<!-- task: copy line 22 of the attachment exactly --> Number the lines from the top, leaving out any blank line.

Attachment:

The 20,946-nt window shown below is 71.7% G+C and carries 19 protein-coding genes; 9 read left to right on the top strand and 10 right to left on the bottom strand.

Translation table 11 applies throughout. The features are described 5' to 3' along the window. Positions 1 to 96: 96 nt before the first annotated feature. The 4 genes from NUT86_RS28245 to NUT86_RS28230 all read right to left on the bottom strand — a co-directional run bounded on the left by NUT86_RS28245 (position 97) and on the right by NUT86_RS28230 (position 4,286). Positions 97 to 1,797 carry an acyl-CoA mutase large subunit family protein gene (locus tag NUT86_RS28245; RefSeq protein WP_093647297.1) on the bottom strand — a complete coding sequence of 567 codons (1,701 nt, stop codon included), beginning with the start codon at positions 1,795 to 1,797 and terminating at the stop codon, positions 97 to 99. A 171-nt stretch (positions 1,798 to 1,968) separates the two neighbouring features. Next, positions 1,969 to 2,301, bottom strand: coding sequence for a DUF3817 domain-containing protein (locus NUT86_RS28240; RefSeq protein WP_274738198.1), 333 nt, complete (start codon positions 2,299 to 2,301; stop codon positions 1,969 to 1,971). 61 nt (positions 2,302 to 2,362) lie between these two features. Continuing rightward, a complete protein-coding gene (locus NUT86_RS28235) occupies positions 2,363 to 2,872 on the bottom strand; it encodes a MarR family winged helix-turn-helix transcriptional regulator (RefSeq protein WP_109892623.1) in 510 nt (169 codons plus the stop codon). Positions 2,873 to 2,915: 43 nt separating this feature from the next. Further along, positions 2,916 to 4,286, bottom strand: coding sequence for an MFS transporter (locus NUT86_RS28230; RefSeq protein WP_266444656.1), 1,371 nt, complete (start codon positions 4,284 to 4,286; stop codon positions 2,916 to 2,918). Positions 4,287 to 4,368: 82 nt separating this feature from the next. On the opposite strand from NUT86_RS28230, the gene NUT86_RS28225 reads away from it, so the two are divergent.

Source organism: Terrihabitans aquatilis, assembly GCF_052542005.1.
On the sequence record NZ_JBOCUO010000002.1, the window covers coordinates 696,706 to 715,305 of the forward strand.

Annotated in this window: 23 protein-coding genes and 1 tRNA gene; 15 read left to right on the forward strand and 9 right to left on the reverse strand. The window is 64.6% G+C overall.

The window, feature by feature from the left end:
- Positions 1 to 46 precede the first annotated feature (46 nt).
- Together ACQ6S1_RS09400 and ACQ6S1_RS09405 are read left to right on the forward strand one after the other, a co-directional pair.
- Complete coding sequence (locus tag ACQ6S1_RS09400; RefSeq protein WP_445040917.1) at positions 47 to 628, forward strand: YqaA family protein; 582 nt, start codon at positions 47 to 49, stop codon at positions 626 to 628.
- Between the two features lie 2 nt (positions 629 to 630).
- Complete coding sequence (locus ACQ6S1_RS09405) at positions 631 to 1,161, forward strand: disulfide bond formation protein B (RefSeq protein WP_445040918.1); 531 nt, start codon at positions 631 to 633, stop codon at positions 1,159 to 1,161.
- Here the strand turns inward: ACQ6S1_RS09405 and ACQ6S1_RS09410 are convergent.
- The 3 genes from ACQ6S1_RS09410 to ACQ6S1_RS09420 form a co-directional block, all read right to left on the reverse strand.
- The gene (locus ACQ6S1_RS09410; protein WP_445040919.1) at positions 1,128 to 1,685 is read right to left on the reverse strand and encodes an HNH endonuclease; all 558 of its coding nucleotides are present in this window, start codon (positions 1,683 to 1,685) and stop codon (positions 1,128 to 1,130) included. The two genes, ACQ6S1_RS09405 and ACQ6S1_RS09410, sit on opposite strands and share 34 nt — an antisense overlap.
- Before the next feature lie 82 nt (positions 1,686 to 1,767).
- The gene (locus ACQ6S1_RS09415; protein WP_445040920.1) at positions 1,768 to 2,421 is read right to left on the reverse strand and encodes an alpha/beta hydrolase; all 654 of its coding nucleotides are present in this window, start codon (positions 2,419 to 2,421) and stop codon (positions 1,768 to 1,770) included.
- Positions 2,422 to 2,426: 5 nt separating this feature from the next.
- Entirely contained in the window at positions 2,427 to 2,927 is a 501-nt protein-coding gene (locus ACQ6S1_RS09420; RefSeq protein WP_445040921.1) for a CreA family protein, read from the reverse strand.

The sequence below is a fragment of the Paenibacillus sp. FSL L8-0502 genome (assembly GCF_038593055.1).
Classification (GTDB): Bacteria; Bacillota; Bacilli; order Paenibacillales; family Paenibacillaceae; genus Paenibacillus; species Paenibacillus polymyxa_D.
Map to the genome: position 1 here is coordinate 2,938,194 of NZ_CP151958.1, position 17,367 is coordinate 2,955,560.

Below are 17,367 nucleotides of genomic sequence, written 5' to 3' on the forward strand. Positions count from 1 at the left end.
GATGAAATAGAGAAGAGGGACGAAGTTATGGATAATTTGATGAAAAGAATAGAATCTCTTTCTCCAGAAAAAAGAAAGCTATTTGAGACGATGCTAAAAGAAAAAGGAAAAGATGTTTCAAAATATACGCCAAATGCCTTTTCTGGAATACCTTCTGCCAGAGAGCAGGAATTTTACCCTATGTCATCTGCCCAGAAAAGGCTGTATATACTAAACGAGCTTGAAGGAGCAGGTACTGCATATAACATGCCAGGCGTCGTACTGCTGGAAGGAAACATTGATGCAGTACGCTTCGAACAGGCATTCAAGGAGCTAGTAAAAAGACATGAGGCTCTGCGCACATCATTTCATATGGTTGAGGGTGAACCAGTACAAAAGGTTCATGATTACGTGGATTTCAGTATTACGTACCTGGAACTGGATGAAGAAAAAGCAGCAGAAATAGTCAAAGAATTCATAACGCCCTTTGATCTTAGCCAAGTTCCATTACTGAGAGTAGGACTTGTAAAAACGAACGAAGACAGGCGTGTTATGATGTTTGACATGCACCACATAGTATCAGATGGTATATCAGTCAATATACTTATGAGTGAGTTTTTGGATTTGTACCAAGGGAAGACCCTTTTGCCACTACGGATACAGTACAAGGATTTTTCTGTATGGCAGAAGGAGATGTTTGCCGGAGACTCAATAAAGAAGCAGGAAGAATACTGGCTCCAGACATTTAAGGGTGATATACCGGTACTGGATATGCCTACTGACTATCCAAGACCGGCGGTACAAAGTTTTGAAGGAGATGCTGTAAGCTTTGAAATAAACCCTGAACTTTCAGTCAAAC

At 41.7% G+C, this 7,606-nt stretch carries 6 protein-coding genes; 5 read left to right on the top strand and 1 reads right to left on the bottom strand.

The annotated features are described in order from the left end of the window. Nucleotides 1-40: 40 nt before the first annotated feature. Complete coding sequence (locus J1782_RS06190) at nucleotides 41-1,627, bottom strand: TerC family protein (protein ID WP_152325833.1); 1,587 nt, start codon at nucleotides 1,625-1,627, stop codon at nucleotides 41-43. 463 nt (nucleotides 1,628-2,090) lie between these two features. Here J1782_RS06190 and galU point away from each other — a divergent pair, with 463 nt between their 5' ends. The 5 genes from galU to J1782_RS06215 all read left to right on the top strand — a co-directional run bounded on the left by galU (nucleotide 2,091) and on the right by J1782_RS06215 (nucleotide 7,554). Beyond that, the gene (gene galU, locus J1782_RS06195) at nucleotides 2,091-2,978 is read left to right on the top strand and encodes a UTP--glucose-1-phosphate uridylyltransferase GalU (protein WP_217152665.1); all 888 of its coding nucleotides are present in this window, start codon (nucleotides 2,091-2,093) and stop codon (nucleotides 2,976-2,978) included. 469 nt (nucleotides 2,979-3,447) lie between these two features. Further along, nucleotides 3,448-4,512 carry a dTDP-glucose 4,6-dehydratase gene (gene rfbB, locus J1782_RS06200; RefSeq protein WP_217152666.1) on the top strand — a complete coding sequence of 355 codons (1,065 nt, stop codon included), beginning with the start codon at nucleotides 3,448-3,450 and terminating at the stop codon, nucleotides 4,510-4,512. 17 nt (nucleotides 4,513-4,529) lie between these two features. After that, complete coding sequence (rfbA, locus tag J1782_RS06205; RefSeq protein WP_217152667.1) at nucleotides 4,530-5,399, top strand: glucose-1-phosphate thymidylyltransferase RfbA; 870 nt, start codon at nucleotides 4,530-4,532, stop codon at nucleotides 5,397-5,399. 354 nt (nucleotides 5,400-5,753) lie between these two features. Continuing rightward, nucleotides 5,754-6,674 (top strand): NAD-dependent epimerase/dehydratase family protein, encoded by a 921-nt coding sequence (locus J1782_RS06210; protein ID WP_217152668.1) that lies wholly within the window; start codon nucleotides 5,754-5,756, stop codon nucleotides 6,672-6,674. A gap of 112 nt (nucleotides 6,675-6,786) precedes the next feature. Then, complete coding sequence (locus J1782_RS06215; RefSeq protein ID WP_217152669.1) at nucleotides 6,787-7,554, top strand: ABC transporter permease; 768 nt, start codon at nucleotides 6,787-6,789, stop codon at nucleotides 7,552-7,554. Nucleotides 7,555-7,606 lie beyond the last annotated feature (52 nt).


Below are 17,367 nucleotides of genomic sequence, written 5' to 3' on the forward strand. Positions count from 1 at the left end.